Mads Mikkelsen PNG Transparent Images

Submitted by on Dec 26, 2021

Download top and best high-quality free Mads Mikkelsen PNG Transparent Images backgrounds available in various sizes. To view the full PNG size resolution click on any of the below image thumbnail.

License Info: Creative Commons 4.0 BY-NC


Mads Dittmann Mikkelsen is a Danish actor.  He rose to fame in Denmark as an actor for his roles as Tonny in the first two Pusher films (1996, 2004), Detective Sergeant Allan Fischer in the television series Rejseholdet (2000″2004), Niels in Open Hearts (2002), Svend in The Green Butchers (2003), Ivan in Adam’s Apples (2005), and Jacob Petersen in After the Wedding (2005). (2006).

Mikkelsen rose to international prominence after portraying Le Chiffre in the twenty-first James Bond film, Casino Royale (2006). Igor Stravinsky in Coco Chanel & Igor Stravinsky (2008), Johann Friedrich Struensee in A Royal Affair (2012), Dr. Hannibal Lecter in the television series Hannibal (2013″2015), Kaecilius in Marvel’s Doctor Strange (2016), Galen Erso in Lucasfilm’s Rogue One (2016), Cliff Unger in Hideo Kojima’s video game Death Stranding (2019), and his Cannes Film Festival Best Actor Award-winning performance (2020).

According to A. O. Scott of The New York Times, Mikkelsen has “become a dependable character actor with an interesting mug” in Hollywood, but “he is something else: a celebrity, an icon, a face of the revived Danish film” at denmark.

Mikkelsen made his cinematic début as a drug dealer in Nicolas Winding Refn’s international hit Pusher, which inspired two sequels, in 1996. In popular Danish films, he performed minor, typically humorous roles. Mikkelsen played Lenny, a bashful film specialist with avoidant personality disorder, opposite Kim Bodnia in Nicolas Winding Refn’s Bleeder in 1999. (1999).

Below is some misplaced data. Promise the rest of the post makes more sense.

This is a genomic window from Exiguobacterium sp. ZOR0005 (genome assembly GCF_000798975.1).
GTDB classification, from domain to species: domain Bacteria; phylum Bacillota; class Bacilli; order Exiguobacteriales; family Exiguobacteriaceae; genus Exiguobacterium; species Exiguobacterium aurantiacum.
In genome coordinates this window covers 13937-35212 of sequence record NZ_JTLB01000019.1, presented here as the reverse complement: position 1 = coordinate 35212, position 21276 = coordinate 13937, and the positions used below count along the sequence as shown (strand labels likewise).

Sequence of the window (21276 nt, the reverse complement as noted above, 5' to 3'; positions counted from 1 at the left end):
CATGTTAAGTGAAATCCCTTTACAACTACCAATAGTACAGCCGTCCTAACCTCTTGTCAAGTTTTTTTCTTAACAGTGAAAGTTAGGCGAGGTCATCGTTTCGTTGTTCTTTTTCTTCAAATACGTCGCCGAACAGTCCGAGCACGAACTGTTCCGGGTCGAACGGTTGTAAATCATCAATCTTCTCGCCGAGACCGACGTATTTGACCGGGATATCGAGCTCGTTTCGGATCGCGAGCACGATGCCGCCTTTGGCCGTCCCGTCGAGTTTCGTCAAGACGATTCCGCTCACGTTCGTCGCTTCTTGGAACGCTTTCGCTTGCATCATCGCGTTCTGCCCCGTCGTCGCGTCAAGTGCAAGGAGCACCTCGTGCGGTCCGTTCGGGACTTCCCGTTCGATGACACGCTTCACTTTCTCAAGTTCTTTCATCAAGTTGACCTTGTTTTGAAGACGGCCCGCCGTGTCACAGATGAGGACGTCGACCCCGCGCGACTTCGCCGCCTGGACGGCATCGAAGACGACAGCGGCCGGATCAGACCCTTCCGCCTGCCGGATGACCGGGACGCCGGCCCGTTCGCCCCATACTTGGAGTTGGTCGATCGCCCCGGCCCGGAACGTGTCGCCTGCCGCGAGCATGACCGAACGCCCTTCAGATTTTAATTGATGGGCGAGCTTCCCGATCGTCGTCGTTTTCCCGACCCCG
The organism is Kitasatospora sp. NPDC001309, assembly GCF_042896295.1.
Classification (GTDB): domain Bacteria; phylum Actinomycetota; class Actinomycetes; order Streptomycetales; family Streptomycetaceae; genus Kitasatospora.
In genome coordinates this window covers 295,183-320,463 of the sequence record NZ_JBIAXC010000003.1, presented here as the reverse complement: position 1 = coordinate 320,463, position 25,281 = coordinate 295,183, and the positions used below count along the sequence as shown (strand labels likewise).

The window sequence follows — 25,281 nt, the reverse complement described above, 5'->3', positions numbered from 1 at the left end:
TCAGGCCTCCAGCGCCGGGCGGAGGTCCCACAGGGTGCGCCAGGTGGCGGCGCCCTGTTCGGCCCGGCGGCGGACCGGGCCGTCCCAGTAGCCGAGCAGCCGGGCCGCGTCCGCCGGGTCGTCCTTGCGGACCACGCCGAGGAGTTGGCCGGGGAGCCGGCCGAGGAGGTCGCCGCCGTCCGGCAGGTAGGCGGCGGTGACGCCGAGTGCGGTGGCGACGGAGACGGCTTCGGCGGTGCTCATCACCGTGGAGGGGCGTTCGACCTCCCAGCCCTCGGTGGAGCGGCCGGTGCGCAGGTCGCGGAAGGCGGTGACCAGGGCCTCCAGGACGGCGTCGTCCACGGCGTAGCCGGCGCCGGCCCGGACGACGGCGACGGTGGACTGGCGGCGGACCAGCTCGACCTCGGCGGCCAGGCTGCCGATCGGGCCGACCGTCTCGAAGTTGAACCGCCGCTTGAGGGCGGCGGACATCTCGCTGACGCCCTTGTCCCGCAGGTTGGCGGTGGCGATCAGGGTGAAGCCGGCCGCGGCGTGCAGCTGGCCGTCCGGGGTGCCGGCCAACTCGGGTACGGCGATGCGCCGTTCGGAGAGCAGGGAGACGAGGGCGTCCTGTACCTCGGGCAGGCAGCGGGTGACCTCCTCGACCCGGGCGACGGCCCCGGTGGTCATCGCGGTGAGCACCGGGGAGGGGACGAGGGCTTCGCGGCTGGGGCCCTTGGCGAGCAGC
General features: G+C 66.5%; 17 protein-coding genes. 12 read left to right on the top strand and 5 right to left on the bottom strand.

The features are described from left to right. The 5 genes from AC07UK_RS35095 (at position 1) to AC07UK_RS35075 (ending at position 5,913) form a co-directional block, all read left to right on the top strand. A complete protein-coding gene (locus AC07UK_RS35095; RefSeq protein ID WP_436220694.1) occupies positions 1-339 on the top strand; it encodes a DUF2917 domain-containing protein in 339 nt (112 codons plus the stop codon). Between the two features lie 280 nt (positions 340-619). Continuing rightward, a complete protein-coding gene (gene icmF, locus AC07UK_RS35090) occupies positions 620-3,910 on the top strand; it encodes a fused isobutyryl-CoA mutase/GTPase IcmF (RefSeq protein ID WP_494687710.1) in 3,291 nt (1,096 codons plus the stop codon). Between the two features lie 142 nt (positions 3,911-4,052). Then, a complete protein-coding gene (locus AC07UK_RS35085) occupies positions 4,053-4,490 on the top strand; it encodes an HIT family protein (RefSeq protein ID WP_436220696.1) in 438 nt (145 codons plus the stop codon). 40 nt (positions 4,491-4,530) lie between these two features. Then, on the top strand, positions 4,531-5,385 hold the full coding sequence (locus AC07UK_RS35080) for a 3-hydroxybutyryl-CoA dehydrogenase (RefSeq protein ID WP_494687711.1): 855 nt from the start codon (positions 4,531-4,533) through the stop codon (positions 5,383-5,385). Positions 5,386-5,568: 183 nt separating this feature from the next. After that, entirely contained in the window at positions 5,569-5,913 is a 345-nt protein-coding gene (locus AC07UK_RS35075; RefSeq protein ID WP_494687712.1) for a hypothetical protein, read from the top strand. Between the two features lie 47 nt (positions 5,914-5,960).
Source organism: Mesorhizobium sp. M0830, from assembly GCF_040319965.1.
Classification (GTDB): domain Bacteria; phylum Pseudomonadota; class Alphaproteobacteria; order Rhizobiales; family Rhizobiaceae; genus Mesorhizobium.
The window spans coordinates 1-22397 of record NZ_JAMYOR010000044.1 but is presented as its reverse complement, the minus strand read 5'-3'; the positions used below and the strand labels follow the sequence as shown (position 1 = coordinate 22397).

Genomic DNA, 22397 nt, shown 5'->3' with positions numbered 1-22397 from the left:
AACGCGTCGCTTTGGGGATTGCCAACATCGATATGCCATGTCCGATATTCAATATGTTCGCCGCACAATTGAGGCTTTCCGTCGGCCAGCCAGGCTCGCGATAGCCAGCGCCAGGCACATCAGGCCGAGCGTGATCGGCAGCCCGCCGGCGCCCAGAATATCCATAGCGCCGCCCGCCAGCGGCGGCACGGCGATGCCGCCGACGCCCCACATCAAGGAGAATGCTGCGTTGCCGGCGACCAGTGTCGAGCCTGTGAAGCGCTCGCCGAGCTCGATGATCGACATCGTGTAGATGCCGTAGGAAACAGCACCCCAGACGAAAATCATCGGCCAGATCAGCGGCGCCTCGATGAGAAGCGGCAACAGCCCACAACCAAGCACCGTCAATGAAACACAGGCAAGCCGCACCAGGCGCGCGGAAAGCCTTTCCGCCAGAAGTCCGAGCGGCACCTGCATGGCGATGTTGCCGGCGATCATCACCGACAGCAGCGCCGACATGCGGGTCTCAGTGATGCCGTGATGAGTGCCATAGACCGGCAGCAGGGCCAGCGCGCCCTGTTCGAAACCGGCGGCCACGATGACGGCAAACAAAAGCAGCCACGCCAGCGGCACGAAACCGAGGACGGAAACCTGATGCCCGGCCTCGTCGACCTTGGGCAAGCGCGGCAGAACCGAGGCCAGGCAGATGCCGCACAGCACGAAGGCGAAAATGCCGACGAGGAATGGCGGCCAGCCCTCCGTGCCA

In Anders Thomas Jensen’s Copenhagen gangster film Flickering Lights, Mikkelsen portrayed a mobster alongside Sren Pilmark, Ulrich Thomsen, and Nikolaj Lie Kaas in 2000. He became more well-known the following year when he appeared in the LGBT comedy Shake It All About (2001).


Mikkelsen had a leading part in Open Hearts in 2002, in which he played a young doctor who falls in love with the fiancée of one of his patients, earning him both Robert and Bodil awards for best actor in 2003. In 2003, he received best actor at the Rouen Nordic Film Festival for this performance. Mikkelsen starred in the short film Nu in 2003 as a guy who abandons his wife and child.

In The Green Butchers, he played an orphaned butcher’s assistant in a tiny rural Danish village where human flesh is a speciality, opposite Kaas. For his depiction of the butcher, he received the Fantasporto Award for Best Actor.

Later same year, he acted in Pablo Berger’s Spanish film Torremolinos 73, in which he played an angry encyclopedia salesman who distributes pornographic videos to Scandinavian nations under the guise of an audiovisual encyclopedia of human reproduction. Despite its critical success in Spain, the picture was not well received in Scandinavia.

Mikkelsen returned to the character of drug dealer Tonny in the Pusher sequel, Pusher II, in 2004. He won the Bodil Award for Best Actor, the Zulu Award for Best Actor, and the Robert Festival Award for Best Actor for his work. One critic compared his mirror attitude in the movie to Robert De Niro’s in Martin Scorsese’s Taxi Driver.

In the 2005 film Adam’s Apples, Mikkelsen played Ivan, a “unorthodox rural vicar” who dares a neo-Nazi (Ulrich Thomsen) who has been sentenced to community service to create an apple pie.

Mikkelsen’s breakout role and longest-running part was as a sensitive cop in Niels Arden Oplev’s Danish television series Rejseholdet (Unit One) (2000″03), for which he earned the Best Actor Award in 2002. The 32 episodes of the series spanned four years. He gained international recognition for his performance as Tristan in Jerry Bruckheimer’s film King Arthur (2004), which was a commercial success despite mixed reviews.

Download Mads Mikkelsen PNG images transparent gallery.

Related PNG:

Leave a Comment